Premenstrual Dysphoric Disorder

 In Anxiety/Depression/Mental Health, Fertility, Mind/Body, Women's Health

Kristina Conner, ND

I’ve reached an interesting point in my career, becoming no longer enamored of diagnosing. Perhaps I have done it enough to realize the shortcomings of our diagnosis system. As I mature in my practice and revisit information to teach classical naturopathic medicine to students, I rediscover the importance of a naturopathic orientation.

I share this to explain my point of reference on the topic for this article. This is a process I find myself doing often now – analyzing a conventional diagnosis to find the value in it that can be applied to naturopathic patient management. My intent is to revise, rather than oppose, the process of diagnosis.

Diagnosing PMDD

Premenstrual dysphoric disorder (PMDD) was first recognized as a separate diagnosis in 1987, and was included in the 1994 Diagnostic and Statistical Manual of Mental Disorders (DSM-IV) appendix (DiGiulio and Reissing, 2006). Before this, symptoms of PMDD were considered a subset of premenstrual syndrome (PMS) – in fact, the most severe expression of PMS. Prevalence of PMS is reported from 53% in some studies to as high as 95% in others (Tabassum et al., 2005; Takeda et al., 2006), while PMDD prevalence is reported at 5.8% to 8% (Wittchen et al., 2002; Angst et al., 2001).

What advantage does creating a separate diagnosis for PMDD have for conventional practitioners? It allows a diagnosis code. It justifies the usage of medications that NDs would consider suppressive. In contrast to the non-steroidal anti-inflammatory drugs (NSAIDS) and oral contraceptives used to treat PMS, first- and second-line medications such as selective serotonin reuptake inhibitors (SSRIs) and anxiolytics are the standard for treatment of PMDD. SSRI dosing can be continuous (throughout the cycle) or intermittent (luteal phase only), based on symptoms, compliance, tolerability and patient choice (Steiner and Born, 2000; Steiner et al., 2006). Last-resort therapies include pharmaceutical suppression of ovarian function with a gonadotropin-releasing hormone agonist and surgical ovariectomy. Yet, treatment efficacy with conventional medical treatment is less than 60% (Halbreich et al., 2006).

For NDs, what advantage does the diagnosis of PMDD have? We are less concerned with finding the correct International Classification of Disease (ICD) coding for a disorder. Since we consider an individual before a diagnosis, does it matter whether we give the correct name to the patient’s dysfunction? I would put forth that there is value in looking at this disorder another way. By considering PMDD as a separate entity from PMS, we use the somewhat artificial separation of diagnosis to maintain a true naturopathic focus. I believe we can uncover more about treating this condition using a naturopathic approach, resulting in higher treatment efficacy than an allopathic approach.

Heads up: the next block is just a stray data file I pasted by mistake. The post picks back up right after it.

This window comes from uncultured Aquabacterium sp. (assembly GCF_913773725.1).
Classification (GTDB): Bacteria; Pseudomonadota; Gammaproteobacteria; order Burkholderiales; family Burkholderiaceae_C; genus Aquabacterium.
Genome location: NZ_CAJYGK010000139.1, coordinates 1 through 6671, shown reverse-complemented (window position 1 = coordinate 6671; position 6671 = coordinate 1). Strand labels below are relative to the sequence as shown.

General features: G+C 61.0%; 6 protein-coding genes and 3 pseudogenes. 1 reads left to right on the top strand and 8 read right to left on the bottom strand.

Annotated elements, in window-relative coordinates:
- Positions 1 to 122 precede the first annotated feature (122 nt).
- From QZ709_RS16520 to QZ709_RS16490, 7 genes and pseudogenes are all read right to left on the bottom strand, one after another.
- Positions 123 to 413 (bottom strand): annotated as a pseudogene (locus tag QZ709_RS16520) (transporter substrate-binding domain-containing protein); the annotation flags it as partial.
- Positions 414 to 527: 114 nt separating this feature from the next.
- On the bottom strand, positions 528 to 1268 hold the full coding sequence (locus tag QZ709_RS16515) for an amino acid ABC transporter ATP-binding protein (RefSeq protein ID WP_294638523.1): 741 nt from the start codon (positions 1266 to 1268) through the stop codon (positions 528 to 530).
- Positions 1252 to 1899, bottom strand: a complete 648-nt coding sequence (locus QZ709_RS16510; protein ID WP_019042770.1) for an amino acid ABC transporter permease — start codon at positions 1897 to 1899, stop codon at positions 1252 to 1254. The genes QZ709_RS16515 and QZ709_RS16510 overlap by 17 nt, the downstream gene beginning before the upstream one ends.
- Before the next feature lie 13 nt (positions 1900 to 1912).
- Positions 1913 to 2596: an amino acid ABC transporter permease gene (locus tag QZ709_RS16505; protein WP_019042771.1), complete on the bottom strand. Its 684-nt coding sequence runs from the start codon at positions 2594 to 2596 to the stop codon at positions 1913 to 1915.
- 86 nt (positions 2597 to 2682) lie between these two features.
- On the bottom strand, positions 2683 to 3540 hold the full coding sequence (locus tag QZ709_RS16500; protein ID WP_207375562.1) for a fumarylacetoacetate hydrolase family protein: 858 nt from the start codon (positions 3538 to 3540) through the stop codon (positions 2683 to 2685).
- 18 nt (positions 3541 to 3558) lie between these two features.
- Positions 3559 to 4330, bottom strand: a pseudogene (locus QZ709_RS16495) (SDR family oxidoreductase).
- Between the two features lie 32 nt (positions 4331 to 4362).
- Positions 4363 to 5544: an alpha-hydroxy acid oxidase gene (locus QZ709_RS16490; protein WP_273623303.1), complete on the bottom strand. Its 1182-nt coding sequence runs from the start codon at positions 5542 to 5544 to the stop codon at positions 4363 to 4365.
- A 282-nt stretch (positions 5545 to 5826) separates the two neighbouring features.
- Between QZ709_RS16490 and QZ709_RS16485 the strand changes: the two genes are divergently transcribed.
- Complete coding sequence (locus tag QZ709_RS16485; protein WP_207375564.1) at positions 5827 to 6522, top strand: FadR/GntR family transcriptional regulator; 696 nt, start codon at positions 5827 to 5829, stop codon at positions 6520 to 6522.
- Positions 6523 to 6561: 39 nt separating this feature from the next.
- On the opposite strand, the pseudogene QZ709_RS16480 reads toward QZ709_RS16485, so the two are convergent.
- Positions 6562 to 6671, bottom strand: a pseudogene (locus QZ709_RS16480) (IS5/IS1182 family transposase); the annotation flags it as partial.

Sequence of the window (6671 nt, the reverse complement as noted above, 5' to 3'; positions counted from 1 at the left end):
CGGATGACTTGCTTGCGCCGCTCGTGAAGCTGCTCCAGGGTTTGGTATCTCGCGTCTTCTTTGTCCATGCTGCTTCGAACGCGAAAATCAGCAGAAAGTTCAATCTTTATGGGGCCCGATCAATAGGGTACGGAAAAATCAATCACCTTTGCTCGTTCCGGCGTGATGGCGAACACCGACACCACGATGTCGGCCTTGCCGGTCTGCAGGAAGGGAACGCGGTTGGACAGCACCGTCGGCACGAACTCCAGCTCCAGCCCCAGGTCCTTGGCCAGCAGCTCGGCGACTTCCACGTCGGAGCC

What is Different About PMDD?

First, we need to scrutinize the criteria for diagnosis (see the accompanying list). The locus of dysfunction is in the psychiatric, rather than the physical, realm. Gamma-aminobutyric acid (GABA) levels are decreased in women with PMDD, accounting for food cravings and mood disorders at a higher rate than with PMS. Women with PMDD have more fluctuations in their serotonergic function; it is higher during the follicular phase and lower during the luteal phase than women with or without PMS (Inoue et al., 2007). But there is no recognized abnormal ovarian function (Steiner et al., 2006); this is more of a disorder in processing the information that is received.

In contrast, if we were to consider PMDD as simply the most severe expression of PMS, it becomes easy to warrant the usage of natural (yet still suppressive) therapies. The stronger the disorder, the stronger the therapy used. A naturopathic approach might be to prescribe natural hormones and Hypericum instead of oral contraceptive pills (OCPs) and fluoxetine; but this need not be the case. By taking a fresh look at the patient’s condition, we can treat her according to the naturopathic hierarchy.

Treatment Goals